The Bow Bells will ring on 10 June as the Museum of London Docklands marks its 20th anniversary with a street party celebrating the history, cultures and communities of the East End. More information here.
Mad About the Boy: The Noël Coward Story opens in cinemas across the UK and Ireland this June. Featuring never seen before private home movies of Coward’s global travels, plus rare photography and extensive archive material, this brand new feature documentary chronicles the life and career of the famed playwright, director, and flamboyant wit. Narration is by Alan Cumming whilst Rupert Everett is the voice of Coward.
Chevalier comes to our screens this month, inspired by the incredible true story of composer Joseph Bologne, Chevalier de Saint-Georges. The illegitimate son of an African slave and a French plantation owner, Bologne (Kelvin Harrison Jr.) rises to improbable heights in French society as a celebrated violinist-composer and fencer, complete with an ill-fated love affair and a falling out with Marie Antoinette (Lucy Boynton) and her court. In cinemas June 9.
The first Queen’s Reading Room festival opens at Hampton Court Palace this June. Speakers include Judi Dench, Gyles Brandreth, David Olusoga, Ben Macintyre and more. Book here.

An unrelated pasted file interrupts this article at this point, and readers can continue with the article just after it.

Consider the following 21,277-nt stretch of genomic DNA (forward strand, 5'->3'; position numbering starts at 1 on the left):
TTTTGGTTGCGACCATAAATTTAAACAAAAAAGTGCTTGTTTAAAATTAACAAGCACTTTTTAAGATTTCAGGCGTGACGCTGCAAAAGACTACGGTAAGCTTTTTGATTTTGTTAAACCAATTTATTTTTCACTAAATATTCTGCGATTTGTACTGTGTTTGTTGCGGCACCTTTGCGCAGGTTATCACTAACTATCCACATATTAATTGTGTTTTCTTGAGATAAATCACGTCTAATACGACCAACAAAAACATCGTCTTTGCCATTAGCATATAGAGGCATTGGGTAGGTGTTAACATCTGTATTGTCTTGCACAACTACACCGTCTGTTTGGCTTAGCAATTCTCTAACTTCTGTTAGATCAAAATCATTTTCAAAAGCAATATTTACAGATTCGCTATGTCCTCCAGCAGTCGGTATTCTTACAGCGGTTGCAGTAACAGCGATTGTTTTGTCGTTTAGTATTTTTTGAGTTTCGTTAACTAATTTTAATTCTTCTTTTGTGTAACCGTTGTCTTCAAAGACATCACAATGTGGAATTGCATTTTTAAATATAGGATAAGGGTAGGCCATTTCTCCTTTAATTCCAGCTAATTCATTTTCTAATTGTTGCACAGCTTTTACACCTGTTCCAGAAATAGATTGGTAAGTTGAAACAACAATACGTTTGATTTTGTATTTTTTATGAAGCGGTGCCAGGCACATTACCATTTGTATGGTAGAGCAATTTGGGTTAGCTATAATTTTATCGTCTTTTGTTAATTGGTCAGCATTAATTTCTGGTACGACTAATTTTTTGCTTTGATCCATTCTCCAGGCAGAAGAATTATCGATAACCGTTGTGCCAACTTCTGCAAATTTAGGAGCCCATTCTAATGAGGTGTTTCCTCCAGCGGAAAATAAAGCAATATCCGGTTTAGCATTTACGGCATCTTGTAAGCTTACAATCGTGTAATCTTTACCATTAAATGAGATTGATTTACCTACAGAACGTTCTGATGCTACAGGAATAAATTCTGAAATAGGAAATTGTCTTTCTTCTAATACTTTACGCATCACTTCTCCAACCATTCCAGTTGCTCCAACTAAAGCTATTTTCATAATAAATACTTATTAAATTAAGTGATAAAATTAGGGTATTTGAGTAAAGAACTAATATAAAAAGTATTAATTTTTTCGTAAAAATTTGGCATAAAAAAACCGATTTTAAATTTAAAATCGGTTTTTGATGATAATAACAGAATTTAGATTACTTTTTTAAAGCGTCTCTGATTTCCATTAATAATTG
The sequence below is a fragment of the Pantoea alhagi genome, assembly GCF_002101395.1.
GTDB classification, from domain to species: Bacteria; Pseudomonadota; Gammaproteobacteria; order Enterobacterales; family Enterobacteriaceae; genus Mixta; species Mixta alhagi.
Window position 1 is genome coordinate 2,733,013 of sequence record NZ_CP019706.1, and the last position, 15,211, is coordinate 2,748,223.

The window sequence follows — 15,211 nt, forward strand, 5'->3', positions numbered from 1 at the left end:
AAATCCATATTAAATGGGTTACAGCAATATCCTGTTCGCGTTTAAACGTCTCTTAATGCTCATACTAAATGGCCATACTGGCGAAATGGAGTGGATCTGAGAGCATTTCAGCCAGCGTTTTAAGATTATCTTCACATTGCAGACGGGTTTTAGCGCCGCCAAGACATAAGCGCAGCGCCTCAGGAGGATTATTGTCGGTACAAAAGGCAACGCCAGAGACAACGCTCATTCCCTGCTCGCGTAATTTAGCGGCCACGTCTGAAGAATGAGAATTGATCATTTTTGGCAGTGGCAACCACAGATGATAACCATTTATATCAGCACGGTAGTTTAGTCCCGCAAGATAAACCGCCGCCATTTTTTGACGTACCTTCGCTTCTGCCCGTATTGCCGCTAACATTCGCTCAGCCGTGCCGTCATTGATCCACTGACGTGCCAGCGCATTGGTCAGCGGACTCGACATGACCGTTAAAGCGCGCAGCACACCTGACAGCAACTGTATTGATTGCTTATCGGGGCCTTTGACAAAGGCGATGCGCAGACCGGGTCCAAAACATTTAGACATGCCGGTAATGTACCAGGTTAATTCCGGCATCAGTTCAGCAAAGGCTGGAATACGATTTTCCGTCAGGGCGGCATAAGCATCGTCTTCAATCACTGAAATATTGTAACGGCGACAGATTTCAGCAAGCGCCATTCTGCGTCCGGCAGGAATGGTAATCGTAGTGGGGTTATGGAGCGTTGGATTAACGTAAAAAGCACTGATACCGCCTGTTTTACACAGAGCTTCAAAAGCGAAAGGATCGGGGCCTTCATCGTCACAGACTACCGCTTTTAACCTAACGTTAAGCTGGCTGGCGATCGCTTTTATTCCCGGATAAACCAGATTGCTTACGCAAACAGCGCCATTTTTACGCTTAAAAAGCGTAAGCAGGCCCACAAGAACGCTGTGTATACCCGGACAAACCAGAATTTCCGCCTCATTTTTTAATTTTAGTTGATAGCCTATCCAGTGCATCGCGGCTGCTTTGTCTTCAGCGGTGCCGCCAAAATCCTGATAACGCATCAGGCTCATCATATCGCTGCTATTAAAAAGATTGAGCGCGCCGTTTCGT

London Design Biennale returns this June for its fourth edition. Over 40 exhibitors from around the world will showcase world-leading design, confronting global challenges and inspiring audiences with thought-provoking installations. The theme of this year’s Biennale, ‘The Global Game: Remapping Collaborations,’ goes beyond borders and territories to enact new forms of international cooperation and participation through design. 1-25 June at Somerset House. Book tickets here.
Out of Towners
Experience world-class opera, summer picnics and Tudor history – all set in the bucolic grounds of Grange Park Opera. It’s a magical day out and one of my favourite outings of the year. This year’s lineup includes Wagner’s Tristan and Isolde, Puccini’s Tosca Massenet’s Werther and the Bryn Terfel Gala. More information here.
Wedding Cake, a 12-metre-high sculptural pavilion in the form of a three-tiered wedding cake and clad entirely in more than 25k ceramic tiles – is a major new work by celebrated Portuguese artist Joana Vasconcelos. Part sculpture, part architectural garden folly, Wedding Cake is an extraordinary, enormous, fully immersive sculpture which combines pâtisserie and architecture. On at Waddesdon Manor. 18 June to 26 October. Included with tickets to the grounds. Book here.